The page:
Tofa Soifua and Goodbye from Samoa and the Kilo Moana
Monday May 10th, 2010. We are currently sitting outside of Apia, Western Samoa, waiting to return to shore. It is sunrise and another beautiful day in paradise. We made remarkable discoveries on this voyage and accomplished much of what we set out to do. Although the ship has been beleaguered by a host of problems and we have had to return early, it was through the hard work and dedicated effort of the crew of the R/V Kilo Moana that we were able to accomplish so much.
The NE Lau basin is an area of intense magmatic and volcanic activity. It always seems that the next hydrocast will reveal yet another volcanic eruption or site of intense hydrothermal activity. On this trip we concentrated a lot of our effort on the North Mata volcanoes. Our findings indicate that 6 of those 7 volcanoes are active. Including our previous findings of magmatic and hydrothermal activity at East and West Mata, we have found activity at 8 of the 9 Mata volcanoes. These volcanoes form a chain only 15 -16 nautical miles long making this one of the most intense areas of hydrothermal activity found on Earth. Why is this? This area of the seafloor appears to be opening and cracking, allowing more magmatic activity, making these volcanoes very different from those that we find along the mid-ocean ridge, back arc spreading centers, and even those found along the arcs.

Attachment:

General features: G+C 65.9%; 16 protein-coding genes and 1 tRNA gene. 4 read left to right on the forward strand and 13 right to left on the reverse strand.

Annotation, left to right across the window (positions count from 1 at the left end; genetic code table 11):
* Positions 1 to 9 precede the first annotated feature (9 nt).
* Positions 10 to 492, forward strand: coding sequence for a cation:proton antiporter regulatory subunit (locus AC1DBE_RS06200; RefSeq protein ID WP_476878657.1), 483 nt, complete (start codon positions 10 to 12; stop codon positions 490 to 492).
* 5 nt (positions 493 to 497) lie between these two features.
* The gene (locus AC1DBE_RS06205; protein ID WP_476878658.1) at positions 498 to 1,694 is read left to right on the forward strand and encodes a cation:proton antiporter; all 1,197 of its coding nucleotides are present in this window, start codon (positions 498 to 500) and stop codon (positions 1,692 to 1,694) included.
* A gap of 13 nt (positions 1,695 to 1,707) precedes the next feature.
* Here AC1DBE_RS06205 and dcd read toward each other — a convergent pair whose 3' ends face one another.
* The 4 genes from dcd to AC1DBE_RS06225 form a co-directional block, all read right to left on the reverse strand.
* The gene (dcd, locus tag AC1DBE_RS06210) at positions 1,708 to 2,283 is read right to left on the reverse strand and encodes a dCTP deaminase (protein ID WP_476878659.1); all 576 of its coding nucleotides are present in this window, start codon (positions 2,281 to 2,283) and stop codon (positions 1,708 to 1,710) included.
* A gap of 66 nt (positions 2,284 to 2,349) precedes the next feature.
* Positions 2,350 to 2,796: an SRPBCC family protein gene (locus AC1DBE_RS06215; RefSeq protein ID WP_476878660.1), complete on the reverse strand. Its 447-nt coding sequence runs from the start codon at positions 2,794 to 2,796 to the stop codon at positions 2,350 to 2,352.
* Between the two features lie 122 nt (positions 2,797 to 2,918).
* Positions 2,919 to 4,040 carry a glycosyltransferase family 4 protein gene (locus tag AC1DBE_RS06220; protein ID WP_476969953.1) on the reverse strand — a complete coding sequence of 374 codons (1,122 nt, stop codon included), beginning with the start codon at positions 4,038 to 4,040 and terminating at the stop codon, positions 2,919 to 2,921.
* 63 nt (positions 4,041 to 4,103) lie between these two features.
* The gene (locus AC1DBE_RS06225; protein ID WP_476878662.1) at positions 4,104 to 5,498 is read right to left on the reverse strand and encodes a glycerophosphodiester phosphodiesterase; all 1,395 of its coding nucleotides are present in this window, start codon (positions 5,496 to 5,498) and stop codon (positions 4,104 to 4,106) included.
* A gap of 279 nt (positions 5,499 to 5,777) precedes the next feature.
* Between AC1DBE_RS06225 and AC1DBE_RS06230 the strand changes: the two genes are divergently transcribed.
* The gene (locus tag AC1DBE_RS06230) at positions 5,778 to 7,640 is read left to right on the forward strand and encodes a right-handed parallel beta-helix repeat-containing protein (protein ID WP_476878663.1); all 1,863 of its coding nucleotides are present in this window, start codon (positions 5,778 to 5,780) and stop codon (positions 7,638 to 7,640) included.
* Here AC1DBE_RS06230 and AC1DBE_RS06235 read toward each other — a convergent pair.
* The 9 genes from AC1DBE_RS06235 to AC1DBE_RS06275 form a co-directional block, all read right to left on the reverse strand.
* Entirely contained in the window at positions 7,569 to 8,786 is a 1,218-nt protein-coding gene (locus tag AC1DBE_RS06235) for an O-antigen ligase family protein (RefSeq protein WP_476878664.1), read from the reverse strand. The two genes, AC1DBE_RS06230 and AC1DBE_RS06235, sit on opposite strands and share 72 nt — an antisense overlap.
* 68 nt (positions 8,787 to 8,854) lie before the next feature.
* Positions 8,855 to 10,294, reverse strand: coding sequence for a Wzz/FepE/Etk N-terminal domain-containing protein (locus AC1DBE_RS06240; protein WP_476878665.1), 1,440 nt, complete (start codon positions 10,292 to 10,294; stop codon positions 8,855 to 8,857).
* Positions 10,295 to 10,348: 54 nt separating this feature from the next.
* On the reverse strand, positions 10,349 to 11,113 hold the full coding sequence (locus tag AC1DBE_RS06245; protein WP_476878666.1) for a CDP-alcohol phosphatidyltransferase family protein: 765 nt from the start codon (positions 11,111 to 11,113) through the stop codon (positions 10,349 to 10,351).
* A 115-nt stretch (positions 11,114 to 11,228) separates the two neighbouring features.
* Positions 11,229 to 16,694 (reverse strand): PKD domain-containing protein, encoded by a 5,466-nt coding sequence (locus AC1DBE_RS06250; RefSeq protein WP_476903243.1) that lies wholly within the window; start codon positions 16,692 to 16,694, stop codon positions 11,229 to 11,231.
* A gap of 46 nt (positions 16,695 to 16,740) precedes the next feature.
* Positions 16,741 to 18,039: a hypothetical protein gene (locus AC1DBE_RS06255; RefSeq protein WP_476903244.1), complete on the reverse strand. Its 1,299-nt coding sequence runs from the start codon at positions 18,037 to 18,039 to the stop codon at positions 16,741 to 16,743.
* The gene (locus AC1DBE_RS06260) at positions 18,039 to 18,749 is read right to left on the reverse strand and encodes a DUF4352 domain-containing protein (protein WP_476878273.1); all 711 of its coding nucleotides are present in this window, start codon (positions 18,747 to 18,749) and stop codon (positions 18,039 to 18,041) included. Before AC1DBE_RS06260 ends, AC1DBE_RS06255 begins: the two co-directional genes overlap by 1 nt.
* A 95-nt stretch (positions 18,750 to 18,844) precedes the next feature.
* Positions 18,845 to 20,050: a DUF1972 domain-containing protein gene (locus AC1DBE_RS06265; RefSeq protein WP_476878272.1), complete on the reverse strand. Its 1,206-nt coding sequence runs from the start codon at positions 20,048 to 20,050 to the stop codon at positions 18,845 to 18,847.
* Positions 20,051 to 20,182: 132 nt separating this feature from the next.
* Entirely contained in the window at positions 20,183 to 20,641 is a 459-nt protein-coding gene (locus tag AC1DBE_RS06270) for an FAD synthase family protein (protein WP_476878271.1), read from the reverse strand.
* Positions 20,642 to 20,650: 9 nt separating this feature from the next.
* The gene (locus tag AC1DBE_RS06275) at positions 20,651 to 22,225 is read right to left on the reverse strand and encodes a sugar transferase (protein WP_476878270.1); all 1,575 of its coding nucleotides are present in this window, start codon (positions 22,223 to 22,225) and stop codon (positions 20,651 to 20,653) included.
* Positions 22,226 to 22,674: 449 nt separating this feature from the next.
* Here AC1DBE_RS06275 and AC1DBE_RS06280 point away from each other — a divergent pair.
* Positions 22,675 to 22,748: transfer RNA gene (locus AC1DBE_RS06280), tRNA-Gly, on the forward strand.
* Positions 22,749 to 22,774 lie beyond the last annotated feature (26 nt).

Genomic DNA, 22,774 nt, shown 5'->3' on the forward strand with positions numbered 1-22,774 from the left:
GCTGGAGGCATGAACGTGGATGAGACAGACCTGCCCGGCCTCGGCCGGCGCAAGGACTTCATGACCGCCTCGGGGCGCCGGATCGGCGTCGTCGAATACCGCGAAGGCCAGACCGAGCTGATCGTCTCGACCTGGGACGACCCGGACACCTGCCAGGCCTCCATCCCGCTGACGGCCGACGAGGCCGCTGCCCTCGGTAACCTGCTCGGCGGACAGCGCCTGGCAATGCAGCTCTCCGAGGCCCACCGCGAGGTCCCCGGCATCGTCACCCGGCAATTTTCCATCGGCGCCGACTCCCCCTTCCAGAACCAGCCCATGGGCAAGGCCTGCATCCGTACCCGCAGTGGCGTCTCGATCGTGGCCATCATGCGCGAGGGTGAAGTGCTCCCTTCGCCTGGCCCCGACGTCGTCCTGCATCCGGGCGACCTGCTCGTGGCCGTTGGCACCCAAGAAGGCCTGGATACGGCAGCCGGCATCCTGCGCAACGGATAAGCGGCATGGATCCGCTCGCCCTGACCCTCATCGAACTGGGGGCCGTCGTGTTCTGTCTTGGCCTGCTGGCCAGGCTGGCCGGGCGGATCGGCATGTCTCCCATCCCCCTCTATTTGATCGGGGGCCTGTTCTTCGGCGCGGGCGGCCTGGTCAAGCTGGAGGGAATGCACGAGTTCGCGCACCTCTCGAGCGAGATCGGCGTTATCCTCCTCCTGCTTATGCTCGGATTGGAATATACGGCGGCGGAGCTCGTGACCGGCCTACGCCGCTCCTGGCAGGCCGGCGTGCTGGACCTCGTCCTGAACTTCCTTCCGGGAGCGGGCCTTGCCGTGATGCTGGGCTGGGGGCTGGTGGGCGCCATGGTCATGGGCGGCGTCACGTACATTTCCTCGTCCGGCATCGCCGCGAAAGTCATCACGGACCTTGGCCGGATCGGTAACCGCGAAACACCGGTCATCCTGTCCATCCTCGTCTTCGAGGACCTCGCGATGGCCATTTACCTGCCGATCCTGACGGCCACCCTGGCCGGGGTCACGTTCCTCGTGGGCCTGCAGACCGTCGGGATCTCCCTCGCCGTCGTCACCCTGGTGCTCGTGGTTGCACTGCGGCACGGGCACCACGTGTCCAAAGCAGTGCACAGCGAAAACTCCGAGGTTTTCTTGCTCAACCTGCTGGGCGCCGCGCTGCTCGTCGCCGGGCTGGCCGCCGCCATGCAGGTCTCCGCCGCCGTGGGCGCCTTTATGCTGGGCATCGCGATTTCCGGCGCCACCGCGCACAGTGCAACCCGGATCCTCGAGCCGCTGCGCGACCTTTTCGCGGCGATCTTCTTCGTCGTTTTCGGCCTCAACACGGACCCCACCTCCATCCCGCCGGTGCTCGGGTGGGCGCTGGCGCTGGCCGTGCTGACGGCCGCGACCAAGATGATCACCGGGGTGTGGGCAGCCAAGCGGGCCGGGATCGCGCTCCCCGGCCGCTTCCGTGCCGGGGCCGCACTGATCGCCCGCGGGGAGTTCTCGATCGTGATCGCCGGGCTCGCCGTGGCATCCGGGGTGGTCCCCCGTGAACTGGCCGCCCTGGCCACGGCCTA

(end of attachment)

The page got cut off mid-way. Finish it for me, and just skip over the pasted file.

We also found that these sites support much biological activity. This is important, because the northern-most Mata volcano represents a biogeographic terminus of hydrothermal activity for this region. In order for species to spread, there is a large geographic barrier that they must now cross to propagate to and colonize in other areas of the oceans. Each of the northern Matas is venting very methane-rich hydrothermal fluids. Methane is an important source of microbial energy and is likely one of the important energy bases for the hydrothermal food chain found at these sites (see the rocks and animals blog posting).
We look forward to our eventual return with a deep-sea robotic vehicle so that we may fully study this very exciting and incomparable place in the world’s oceans. Although we overuse the word unique, as of now we have found no other place on earth that is like the place we have found on this voyage.